Another example of a matched sample would be to take two groups of students, match each student in one group with a student in the other group based on an achievement test result, then examine how much each student reads. An example pair might be two students that score 90 and 91 or two students that scored 45 and 40 on the same test. The hypothesis would be that students that did well on the test may or may not read more. Alternatively, we might recruit students with low scores and students with high scores in two groups and assess their reading amounts independently.

An example of a repeated measures t-test would be if one group were pre- and post-tested. (This example occurs in education quite frequently.) If a teacher wanted to examine the effect of a new set of textbooks on student achievement, (s)he could test the class at the beginning of the year (pretest) and at the end of the year (posttest). A dependent t-test would be used, treating the pretest and posttest as matched variables (matched by student).

## Calculations

### Independent one-sample t-test

In testing the null hypothesis that the population mean is equal to a specified value μ0, one uses the statistic

$t = \frac{\overline{x} - \mu_0}{s / \sqrt{n}},$

where s is the sample standard deviation of the sample and n is the sample size. The degrees of freedom used in this test is n − 1.

### Slope of a regression line

Suppose one is fitting the model

$Y_i = \alpha + \beta x_i + \varepsilon_i,$

where xi, i = 1, ..., n are known, α and β are unknown, and εi are independent normally distributed random errors with expected value 0 and unknown variance σ2, and Yi, i = 1, ..., n are observed. It is desired to test the null hypothesis that the slope β is equal to some specified value β0 (often taken to be 0, in which case the hypothesis is that x and y are unrelated).

Let

\begin{align} \widehat\alpha, \widehat\beta & = \text{least-squares estimates}, \\ \widehat\varepsilon & = Y_i - (\widehat\alpha + \widehat\beta x_i) = \text{residuals} = \text{estimated errors}, \\ \text{SSE} & = \sum_{i=1}^n \widehat\varepsilon^{\;2} = \text{sum of squares of residuals}. \end{align}

Then

$\frac{(\widehat\beta - \beta_0)\sqrt{n-2}}{ \sqrt{\text{SSE}/\sum_{i=1}^n \left(x_i - \overline{x}\right)^2} }$

has a t-distribution with n − 2 degrees of freedom if the null hypothesis is true.

### Independent two-sample t-test

#### Equal sample sizes, equal variance

This test is only used when both:

• the two sample sizes (that is, the n or number of participants of each group) are equal;
• it can be assumed that the two distributions have the same variance.

Violations of these assumptions are discussed below.

The t statistic to test whether the means are different can be calculated as follows:

$t = \frac{\bar {X}_1 - \bar{X}_2}{S_{X_1X_2} \cdot \sqrt{\frac{2}{n}}}\$

where

$\ S_{X_1X_2} = \sqrt{\frac{S_{X1}^2+S_{X2}^2}{2}} .$[5]

Here $S_{X_1X_2}$ is the grand standard deviation (or pooled standard deviation), 1 = group one, 2 = group two. The denominator of t is the standard error of the difference between two means.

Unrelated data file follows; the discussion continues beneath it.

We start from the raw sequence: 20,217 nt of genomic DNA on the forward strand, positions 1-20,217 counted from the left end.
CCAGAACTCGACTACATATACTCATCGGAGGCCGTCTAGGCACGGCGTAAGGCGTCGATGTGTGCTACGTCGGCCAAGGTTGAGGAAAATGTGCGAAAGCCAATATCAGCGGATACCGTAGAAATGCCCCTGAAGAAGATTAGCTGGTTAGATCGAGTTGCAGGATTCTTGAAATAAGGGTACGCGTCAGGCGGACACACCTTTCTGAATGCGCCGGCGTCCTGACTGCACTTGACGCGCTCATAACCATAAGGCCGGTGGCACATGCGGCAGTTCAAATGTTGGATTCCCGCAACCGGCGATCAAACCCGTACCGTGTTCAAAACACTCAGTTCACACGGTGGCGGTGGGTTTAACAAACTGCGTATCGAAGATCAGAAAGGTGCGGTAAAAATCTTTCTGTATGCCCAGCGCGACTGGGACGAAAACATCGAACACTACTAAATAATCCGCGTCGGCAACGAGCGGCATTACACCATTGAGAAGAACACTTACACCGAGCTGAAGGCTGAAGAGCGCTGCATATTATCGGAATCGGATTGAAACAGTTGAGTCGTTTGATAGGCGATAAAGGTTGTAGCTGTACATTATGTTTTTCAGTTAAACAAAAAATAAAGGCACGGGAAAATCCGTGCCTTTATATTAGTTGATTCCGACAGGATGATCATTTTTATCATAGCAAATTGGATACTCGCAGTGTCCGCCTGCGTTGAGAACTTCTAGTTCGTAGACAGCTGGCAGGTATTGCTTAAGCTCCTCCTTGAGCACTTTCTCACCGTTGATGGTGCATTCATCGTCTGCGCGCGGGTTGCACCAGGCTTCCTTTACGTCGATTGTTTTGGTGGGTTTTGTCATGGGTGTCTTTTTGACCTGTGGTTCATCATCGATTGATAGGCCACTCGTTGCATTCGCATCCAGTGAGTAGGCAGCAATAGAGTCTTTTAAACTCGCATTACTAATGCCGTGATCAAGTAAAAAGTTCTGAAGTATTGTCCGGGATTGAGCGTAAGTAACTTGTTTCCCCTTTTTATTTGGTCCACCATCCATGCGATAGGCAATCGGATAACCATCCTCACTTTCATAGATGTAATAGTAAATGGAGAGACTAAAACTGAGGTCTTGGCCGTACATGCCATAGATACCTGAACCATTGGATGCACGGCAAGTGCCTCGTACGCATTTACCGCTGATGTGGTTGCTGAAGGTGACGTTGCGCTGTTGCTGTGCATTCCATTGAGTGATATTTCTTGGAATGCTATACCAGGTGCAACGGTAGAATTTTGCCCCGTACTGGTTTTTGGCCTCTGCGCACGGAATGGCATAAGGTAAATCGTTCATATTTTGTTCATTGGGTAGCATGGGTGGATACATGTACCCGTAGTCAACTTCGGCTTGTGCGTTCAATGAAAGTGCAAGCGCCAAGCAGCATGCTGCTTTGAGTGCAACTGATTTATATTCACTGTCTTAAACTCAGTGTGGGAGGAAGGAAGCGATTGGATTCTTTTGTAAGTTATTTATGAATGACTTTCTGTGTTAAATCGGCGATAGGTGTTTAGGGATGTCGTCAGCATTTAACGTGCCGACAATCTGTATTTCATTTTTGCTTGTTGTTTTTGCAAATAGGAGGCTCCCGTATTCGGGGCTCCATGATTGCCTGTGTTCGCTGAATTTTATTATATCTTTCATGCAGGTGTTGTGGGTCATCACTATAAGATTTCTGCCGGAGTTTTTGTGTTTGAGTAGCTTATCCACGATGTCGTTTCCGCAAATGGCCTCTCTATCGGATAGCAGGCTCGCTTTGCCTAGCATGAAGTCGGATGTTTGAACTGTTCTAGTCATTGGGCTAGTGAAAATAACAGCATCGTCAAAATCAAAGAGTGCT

For significance testing, the degrees of freedom for this test is 2n − 2 where n = # of participants in each group.

#### Unequal sample sizes, equal variance

This test is used only when it can be assumed that the two distributions have the same variance. (When this assumption is violated, see below.) The t statistic to test whether the means are different can be calculated as follows:

$t = \frac{\bar {X}_1 - \bar{X}_2}{S_{X_1X_2} \cdot \sqrt{\frac{1}{n_1}+\frac{1}{n_2}}}$

where

$S_{X_1X_2} = \sqrt{\frac{(n_1-1)S_{X1}^2+(n_2-1)S_{X2}^2}{n_1+n_2-2}}.$

Note that the formulae above are generalizations for the case where both samples have equal sizes (substitute n1 and n2 for n and you'll see).

$S_{X_1X_2}$ is an estimator of the common standard deviation of the two samples: it is defined in this way so that its square is an unbiased estimator of the common variance whether or not the population means are the same. In these formulae, n = number of participants, 1 = group one, 2 = group two. n − 1 is the number of degrees of freedom for either group, and the total sample size minus two (that is, n1 + n2 − 2) is the total number of degrees of freedom, which is used in significance testing.

The statistical significance level associated with the t value calculated in this way is the probability that, under the null hypothesis of equal means, the absolute value of t could be that large or larger just by chance—in other words, it is a two-tailed test, testing whether the means are different when, if they are, either one may be the larger (see Press et al., 1999, p. 616).

#### Unequal sample sizes, unequal variance

This test is used only when the two sample sizes are unequal and the variance is assumed to be different. See also Welch's t test. The t statistic to test whether the means are different can be calculated as follows:

$t = {\overline{X}_1 - \overline{X}_2 \over s_{\overline{X}_1 - \overline{X}_2}}$

where

$s_{\overline{X}_1 - \overline{X}_2} = \sqrt{{s_1^2 \over {n}_1} + {s_2^2 \over {n}_2}}$